Mentor Selection

The selection of mentors should be based on certain characteristics that facilitate the initiation, sustainability, and value-add for both mentors and mentees.

While it is good practice to be proactive about identifying potential mentors, assistant professors should not be required to identify mentors independently. Department chairs, division chiefs, vice chairs (e.g., faculty development or research), and colleagues are good sources for mentor recommendations. They can take responsibility for identifying interested and skilled mentors as well as supporting faculty in connecting with appropriate mentors. 

Guidelines for Mentor Selection

1. Develop a role description of the mentor in your program.  Obtain the necessary feedback from mentors (at various career stages, not exclusive to senior mentors), and from your department/division leadership.  The description should include big picture information (such as overarching goals from mentoring) and practical expectations (frequency of meetings; desired skill sets).

Strive to create alignment between the role description, the perceptions of mentors of that role, and the expectations of leadership.

2. Write and distribute widely a Call for Mentors announcement.  The announcement should include: role description, information about commitment (number of hours, meetings), the criteria that the program leadership will use in selecting mentors, any financial, or other rewards or recognitions, any particular emphases you wish to see (for example, seeking mentors with expertise in particular topics), the term limit of the relationship, and whether mentors are sought within your department/division or broadly.  

Consider making individual solicitations to faculty who you believe have the appropriate qualities to serve as mentors.

3. Within or Outside the Department? Often, there are pros and cons to selection of mentors from within or outside the department/ division.  Pros of same-department/division mentors include greater efficacy in sponsorship and advocating for mentee needs; a deeper understanding of the culture and dynamics within the unit; and the opportunity for a rewarding long-term relationship that can be instrumental to career advancement.  On the other hand, the cons include proximity to decisions affecting the mentee’s success in ways that can interfere with dispassionate advice or active sponsorship, and breach of confidence/trust issues. 

Concerns by the mentees that stem from dynamics within the unit are also often expressed by mentees in small units.  There may also be issues of resources, competition and senior-junior dynamics that are detrimental, rather than enhancing, to mentee success.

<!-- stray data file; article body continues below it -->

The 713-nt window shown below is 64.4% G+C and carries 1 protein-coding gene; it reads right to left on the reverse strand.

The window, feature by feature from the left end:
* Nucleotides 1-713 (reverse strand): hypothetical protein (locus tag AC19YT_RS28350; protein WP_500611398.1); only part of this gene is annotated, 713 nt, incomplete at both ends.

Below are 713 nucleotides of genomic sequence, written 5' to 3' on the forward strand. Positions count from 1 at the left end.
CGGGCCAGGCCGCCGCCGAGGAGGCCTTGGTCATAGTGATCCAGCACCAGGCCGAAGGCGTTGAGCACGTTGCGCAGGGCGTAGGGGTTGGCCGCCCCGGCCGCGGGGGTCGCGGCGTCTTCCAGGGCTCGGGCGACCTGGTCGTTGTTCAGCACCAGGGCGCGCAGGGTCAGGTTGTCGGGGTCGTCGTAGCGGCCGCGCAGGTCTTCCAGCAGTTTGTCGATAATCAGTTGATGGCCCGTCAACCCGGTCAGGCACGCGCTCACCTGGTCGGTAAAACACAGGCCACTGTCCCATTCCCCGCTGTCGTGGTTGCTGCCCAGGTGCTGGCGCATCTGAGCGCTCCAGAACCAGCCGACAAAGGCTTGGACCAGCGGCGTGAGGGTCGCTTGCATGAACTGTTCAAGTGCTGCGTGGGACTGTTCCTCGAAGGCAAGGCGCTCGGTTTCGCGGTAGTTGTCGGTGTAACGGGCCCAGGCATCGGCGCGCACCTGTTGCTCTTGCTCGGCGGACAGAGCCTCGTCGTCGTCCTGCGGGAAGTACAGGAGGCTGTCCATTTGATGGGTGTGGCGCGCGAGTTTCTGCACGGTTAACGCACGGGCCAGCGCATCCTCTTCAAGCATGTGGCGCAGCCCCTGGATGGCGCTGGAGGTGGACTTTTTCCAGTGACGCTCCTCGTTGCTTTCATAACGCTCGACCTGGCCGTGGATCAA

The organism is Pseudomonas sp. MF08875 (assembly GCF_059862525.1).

4. Indicate a deadline for receiving an application and keep the application simple and short [EXAMPLE].  Develop applications using online tools (Google forms, Smartsheet).

Leverage the use of email distribution lists, flyers at events/faculty meetings, and personal networks to distribute the announcement.

5. Convene a small group of program leaders to select the mentors.  Selection criteria may include: 

  • Interest in contributing to the mentoring proces
  • Availability (time, distance) for planned meetings.
  • Skill set (e.g., expertise pertinent to the needs of the assistant professor).
  • Relevant research, clinical, education, and teaching interests.
  • Personal characteristics (e.g., personality, approach, life experiences).
  • Formal mentor education.


Assign a method by which all mentor applications should be evaluated equally in order to mitigate implicit biases.  Use criteria that combine indicators of readiness and indicators of skills.   See below section on mentor training and skills.

Question Prompts for Mentor Applications or Interviews

  • What skills and expertise does the mentor need to successfully fulfill your program goals?
  • Does this mentor have enough seniority/clout in order to advocate within Stanford, the department, division or section?
  • What is the mentor’s success track record in mentoring junior faculty?
  • Can the mentor help navigate the junior faculty’s career advancement successfully in the  department?
  • Can the mentor help mentee identify other potential members of a mentoring team and help model effective methods of sharing knowledge and decisions across multidisciplinary teams?
  • Can the mentor help align institutional/professional cultures and norms with the junior faculty’s needs for inclusion, belonging, and work-life balance?


It is almost always best to have a mentor who is not the direct supervisor (e.g., division chief) of the mentee.  A supervisor who has multiple roles and responsibilities with regard to the clinic, division, and department that may be in conflict with the best interest of a particular faculty member. A mentor who is not a direct supervisor or superior will provide an opportunity for the mentee to explore career plans and discuss barriers and challenges one is facing without reservation.